• We have a really difficult time with the wind too. In fact that has been one of our biggest challenges/adjustments thus far. I’ve heard of different ways to cope: planting taller plants around smaller ones, using sunflowers tall grasses, corn, etc. all of which we plan to try this season. Up to this point though we’ve had good success using floating row covers. We’ve managed to protect the sprouts we sowed directly and plan to put it over our seedlings immediately after planting. I purchased ours through Amazon but Growers Supply has some as well. If you can get a hold of some of that you might see how it works for you. Good luck! The wind can be frustrating. :/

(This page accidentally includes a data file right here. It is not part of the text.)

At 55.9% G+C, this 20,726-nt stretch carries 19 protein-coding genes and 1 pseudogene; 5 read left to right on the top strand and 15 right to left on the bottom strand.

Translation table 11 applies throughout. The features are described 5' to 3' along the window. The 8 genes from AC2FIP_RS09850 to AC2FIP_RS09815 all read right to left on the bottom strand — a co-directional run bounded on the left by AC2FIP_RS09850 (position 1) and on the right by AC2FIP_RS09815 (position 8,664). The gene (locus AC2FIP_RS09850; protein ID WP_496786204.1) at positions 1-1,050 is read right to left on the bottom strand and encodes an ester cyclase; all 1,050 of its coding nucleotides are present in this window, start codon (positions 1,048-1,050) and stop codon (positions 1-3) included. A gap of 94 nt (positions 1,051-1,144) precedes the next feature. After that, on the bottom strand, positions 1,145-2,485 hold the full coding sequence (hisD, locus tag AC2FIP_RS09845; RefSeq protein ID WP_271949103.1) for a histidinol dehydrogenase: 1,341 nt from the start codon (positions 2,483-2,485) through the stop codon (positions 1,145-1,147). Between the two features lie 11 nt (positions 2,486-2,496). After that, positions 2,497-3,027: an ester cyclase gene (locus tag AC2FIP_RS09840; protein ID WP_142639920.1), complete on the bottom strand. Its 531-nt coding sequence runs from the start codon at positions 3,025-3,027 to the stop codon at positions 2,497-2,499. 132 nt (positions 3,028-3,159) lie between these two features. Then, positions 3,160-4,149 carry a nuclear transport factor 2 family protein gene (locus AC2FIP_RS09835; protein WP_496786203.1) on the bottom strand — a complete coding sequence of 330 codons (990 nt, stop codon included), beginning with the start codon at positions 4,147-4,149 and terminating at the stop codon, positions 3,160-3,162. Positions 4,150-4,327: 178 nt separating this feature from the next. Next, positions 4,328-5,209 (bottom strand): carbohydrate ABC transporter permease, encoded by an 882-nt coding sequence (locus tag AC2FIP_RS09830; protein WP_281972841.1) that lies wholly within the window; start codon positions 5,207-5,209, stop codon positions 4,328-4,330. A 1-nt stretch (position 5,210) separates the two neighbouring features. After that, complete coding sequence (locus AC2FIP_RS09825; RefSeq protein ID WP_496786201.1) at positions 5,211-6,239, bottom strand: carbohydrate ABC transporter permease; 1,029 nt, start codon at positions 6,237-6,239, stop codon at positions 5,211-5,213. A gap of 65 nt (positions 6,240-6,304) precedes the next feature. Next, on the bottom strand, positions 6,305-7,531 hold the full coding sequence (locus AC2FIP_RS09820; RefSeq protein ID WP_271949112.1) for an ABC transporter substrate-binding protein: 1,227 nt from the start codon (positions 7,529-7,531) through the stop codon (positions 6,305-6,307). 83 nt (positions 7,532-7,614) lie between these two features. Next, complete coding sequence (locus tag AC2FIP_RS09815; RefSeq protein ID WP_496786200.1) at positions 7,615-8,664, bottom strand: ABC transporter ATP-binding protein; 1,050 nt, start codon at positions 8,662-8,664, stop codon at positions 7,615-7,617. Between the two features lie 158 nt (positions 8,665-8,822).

2. Great ideas! I used to just blow on them once or twice a day when they were really little, but the fan would be a great idea. I also use old windows as a kind of cold frame to put them into right away. We start our plants in March and maybe can put them in a cold frame in April. We don’t plant most things until May but of course we could if I were planting crops like yours. Thanks for sharing your ideas!!

    • I had a cold frame in our “city home” last year but we weren’t able to bring it with us. Maybe someday we’ll have one again. I really enjoyed using it and it did a great job.

  3. Wonderful information!. I’ve never had much of a green thumb, but I really want to have a better garden this year. Our average last spring frost is May 17th so I’ve got a few more weeks to plan and dream before starting plants. Thanks for the advice!